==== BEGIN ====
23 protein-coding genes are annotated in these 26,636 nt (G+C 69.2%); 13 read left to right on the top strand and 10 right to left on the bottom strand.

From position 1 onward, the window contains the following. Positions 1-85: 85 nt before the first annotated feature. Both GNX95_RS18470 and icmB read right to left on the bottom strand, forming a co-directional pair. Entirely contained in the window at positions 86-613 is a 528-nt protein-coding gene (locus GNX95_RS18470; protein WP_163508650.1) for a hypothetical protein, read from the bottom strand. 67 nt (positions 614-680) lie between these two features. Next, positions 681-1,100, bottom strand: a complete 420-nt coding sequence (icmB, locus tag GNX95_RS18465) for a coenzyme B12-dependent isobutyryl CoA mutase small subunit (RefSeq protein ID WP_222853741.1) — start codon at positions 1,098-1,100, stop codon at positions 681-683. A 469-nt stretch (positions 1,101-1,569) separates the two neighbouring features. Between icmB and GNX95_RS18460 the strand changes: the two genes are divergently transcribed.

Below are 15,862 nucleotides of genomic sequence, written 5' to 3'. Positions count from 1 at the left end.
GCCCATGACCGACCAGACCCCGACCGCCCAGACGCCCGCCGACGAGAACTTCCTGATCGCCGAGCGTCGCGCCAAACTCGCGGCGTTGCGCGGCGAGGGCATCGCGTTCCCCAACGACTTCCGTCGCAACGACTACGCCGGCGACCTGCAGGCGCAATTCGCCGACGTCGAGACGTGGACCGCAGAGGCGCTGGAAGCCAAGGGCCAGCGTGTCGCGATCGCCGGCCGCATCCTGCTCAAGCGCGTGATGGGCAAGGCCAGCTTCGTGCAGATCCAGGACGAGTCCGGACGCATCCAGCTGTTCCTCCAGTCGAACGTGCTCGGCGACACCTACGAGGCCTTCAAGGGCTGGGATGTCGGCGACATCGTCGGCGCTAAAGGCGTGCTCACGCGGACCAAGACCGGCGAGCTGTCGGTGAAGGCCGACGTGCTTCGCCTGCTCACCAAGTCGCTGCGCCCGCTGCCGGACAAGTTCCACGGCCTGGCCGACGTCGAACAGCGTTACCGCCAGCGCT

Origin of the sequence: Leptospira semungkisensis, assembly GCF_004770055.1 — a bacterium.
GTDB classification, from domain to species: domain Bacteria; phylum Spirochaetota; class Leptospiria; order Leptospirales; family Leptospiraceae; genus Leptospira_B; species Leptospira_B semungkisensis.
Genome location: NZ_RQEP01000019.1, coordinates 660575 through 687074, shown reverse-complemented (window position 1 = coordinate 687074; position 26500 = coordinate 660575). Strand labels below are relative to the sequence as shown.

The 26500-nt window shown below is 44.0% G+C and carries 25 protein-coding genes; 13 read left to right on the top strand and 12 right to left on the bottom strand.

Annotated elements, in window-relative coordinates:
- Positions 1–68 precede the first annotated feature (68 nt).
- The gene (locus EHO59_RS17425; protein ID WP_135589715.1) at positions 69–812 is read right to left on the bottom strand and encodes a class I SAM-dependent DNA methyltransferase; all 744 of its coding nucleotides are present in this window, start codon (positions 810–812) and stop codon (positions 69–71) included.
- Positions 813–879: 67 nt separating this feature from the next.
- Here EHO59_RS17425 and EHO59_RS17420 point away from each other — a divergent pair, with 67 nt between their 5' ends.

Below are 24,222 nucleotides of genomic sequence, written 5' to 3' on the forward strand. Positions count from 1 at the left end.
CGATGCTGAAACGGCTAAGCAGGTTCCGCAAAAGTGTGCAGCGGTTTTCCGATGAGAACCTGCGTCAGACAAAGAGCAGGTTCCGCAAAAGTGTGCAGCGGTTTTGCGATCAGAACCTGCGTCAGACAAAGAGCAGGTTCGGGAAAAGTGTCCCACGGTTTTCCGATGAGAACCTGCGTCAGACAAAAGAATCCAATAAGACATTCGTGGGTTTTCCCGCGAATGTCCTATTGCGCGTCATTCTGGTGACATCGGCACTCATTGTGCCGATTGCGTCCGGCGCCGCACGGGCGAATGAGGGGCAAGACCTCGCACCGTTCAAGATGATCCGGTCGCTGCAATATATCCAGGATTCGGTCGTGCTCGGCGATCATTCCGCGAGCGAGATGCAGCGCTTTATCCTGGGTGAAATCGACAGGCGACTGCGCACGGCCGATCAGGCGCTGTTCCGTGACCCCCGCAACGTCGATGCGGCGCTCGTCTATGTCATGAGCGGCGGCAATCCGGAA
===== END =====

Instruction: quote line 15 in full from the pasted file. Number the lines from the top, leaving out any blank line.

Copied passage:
CGATGCTGAAACGGCTAAGCAGGTTCCGCAAAAGTGTGCAGCGGTTTTCCGATGAGAACCTGCGTCAGACAAAGAGCAGGTTCCGCAAAAGTGTGCAGCGGTTTTGCGATCAGAACCTGCGTCAGACAAAGAGCAGGTTCGGGAAAAGTGTCCCACGGTTTTCCGATGAGAACCTGCGTCAGACAAAAGAATCCAATAAGACATTCGTGGGTTTTCCCGCGAATGTCCTATTGCGCGTCATTCTGGTGACATCGGCACTCATTGTGCCGATTGCGTCCGGCGCCGCACGGGCGAATGAGGGGCAAGACCTCGCACCGTTCAAGATGATCCGGTCGCTGCAATATATCCAGGATTCGGTCGTGCTCGGCGATCATTCCGCGAGCGAGATGCAGCGCTTTATCCTGGGTGAAATCGACAGGCGACTGCGCACGGCCGATCAGGCGCTGTTCCGTGACCCCCGCAACGTCGATGCGGCGCTCGTCTATGTCATGAGCGGCGGCAATCCGGAA